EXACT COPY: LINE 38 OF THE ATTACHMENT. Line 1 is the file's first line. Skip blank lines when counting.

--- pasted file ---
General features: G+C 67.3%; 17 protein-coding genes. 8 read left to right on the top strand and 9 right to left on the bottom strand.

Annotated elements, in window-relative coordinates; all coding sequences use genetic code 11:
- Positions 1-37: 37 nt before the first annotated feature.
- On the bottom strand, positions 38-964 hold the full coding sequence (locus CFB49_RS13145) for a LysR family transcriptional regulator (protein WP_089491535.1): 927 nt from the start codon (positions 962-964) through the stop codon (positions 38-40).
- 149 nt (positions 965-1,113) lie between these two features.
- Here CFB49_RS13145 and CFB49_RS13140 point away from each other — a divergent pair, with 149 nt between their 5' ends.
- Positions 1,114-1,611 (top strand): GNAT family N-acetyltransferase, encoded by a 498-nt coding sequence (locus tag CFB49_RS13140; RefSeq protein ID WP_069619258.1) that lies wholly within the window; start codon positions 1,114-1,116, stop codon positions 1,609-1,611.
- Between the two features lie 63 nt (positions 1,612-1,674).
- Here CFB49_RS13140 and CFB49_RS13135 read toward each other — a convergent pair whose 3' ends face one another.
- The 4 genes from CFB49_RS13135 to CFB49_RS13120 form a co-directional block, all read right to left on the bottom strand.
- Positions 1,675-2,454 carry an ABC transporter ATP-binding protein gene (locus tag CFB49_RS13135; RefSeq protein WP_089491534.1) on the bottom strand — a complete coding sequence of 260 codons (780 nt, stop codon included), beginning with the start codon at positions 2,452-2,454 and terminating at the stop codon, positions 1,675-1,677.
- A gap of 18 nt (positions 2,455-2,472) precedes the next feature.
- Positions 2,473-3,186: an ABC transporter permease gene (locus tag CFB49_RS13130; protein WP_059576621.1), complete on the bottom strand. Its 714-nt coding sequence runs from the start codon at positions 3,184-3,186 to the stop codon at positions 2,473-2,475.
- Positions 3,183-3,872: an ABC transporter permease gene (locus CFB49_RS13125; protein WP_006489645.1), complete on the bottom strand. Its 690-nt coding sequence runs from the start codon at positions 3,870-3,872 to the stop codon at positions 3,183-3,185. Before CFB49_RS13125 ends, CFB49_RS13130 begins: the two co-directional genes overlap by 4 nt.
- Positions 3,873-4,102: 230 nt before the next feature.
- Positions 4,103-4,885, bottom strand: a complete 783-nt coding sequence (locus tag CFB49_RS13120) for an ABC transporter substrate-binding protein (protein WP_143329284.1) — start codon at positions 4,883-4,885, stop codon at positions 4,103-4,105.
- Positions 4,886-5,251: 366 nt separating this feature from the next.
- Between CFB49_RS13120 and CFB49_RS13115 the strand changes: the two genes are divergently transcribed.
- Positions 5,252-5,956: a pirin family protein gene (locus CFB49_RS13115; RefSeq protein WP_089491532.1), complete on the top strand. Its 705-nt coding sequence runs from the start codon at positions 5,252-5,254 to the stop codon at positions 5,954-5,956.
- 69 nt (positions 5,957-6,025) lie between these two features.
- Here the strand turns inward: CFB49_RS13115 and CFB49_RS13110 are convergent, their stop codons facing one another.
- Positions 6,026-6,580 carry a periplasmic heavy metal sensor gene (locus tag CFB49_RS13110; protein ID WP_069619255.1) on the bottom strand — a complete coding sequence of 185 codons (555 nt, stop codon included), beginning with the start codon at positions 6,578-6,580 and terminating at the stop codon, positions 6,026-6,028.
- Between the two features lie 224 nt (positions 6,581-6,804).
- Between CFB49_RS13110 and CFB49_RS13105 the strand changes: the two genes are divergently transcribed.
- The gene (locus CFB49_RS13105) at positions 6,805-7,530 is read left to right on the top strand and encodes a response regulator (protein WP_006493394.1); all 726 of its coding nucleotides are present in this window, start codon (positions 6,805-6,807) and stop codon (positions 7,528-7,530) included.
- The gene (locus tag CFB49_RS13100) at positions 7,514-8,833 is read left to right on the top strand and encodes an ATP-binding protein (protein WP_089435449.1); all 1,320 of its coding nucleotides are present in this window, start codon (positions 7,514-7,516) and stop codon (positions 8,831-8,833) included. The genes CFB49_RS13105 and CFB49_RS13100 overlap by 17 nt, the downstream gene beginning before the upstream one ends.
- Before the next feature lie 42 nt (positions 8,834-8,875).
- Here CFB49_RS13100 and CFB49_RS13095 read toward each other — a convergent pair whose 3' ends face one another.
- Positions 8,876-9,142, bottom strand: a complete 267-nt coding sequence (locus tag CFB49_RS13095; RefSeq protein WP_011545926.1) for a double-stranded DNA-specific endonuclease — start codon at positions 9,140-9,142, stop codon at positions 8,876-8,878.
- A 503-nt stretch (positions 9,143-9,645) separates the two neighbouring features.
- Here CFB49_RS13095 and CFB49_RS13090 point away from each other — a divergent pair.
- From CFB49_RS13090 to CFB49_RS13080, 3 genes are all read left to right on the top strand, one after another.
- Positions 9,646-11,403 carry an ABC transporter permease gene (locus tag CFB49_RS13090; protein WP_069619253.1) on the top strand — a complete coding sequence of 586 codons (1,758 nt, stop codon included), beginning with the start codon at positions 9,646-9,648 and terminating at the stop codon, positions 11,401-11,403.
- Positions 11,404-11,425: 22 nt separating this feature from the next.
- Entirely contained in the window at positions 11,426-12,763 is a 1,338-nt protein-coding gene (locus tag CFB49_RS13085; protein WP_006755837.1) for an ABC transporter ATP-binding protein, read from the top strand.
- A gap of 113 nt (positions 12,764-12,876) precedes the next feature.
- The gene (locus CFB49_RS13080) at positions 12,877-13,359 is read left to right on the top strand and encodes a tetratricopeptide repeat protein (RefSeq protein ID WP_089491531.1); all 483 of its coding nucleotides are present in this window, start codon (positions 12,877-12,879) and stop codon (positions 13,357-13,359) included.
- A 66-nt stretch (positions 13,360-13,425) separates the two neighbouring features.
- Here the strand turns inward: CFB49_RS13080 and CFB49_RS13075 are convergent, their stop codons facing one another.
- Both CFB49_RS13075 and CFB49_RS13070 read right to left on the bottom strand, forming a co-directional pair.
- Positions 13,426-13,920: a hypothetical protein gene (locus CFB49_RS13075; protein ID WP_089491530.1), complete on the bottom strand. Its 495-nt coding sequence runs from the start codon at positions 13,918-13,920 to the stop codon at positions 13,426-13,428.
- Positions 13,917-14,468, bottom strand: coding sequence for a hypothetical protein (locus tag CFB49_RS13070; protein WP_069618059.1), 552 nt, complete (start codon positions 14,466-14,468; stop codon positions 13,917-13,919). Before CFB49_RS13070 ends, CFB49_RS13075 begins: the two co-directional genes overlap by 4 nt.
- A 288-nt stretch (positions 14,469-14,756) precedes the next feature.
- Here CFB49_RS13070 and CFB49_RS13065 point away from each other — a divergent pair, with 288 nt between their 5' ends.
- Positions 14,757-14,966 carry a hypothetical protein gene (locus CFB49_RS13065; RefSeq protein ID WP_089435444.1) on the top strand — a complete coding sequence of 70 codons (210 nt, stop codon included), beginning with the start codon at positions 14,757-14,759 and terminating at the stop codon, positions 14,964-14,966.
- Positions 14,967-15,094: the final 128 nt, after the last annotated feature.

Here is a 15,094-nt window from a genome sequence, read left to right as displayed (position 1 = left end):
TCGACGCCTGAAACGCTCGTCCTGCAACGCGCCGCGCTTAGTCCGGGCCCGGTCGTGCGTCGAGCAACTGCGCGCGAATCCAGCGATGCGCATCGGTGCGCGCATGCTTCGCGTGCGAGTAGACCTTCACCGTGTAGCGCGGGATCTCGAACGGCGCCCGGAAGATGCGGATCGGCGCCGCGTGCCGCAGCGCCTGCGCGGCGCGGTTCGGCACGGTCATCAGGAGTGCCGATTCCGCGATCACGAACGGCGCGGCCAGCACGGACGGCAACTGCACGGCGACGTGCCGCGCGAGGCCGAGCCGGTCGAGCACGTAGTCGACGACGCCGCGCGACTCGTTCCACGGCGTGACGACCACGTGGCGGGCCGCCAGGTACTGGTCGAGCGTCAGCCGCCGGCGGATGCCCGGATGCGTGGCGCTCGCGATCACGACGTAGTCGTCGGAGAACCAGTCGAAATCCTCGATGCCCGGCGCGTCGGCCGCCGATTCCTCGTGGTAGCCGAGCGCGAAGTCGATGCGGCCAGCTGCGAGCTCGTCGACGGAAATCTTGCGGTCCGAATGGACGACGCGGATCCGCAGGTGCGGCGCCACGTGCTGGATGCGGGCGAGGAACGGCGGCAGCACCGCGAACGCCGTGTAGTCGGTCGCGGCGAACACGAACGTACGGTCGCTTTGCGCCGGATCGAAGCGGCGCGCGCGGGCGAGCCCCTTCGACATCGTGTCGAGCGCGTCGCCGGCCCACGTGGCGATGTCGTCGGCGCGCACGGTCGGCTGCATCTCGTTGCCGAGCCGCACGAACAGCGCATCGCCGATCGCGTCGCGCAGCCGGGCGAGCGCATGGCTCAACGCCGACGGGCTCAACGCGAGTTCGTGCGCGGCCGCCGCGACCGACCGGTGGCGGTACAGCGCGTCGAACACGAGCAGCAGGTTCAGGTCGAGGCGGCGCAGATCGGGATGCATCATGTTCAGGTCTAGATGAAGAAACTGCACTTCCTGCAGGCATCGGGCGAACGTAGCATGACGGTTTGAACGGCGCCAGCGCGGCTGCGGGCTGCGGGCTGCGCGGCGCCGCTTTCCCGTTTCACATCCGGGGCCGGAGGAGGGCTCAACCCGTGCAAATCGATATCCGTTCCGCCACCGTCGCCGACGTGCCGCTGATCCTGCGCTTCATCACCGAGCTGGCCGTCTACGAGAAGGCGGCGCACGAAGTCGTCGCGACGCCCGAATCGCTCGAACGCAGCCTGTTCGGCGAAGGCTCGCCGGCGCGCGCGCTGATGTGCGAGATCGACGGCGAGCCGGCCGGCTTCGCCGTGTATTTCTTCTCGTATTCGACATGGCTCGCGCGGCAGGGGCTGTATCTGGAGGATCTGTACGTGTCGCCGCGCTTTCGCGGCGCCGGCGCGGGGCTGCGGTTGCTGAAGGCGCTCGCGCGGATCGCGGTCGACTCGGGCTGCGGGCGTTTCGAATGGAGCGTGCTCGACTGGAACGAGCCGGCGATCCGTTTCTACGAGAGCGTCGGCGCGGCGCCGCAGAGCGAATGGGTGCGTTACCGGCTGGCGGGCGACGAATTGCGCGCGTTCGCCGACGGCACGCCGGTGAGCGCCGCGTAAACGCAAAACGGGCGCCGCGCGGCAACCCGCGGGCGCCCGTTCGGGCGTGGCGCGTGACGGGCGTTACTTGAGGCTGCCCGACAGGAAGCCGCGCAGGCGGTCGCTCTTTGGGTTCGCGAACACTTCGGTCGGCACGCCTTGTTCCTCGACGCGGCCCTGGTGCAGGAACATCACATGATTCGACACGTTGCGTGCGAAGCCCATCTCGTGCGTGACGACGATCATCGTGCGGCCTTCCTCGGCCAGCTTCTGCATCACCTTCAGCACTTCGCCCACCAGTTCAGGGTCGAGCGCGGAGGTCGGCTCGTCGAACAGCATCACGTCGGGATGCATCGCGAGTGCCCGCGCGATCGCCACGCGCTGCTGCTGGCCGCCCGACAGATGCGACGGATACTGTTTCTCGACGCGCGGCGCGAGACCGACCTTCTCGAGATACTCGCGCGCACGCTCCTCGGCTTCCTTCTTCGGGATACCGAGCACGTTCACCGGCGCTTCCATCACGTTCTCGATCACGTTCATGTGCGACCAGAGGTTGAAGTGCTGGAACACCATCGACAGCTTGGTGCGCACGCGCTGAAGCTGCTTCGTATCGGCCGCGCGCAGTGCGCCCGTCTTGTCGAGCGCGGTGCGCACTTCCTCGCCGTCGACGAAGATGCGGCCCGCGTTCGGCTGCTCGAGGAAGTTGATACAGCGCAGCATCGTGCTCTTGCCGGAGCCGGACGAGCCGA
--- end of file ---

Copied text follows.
- A 66-nt stretch (positions 13,360-13,425) separates the two neighbouring features.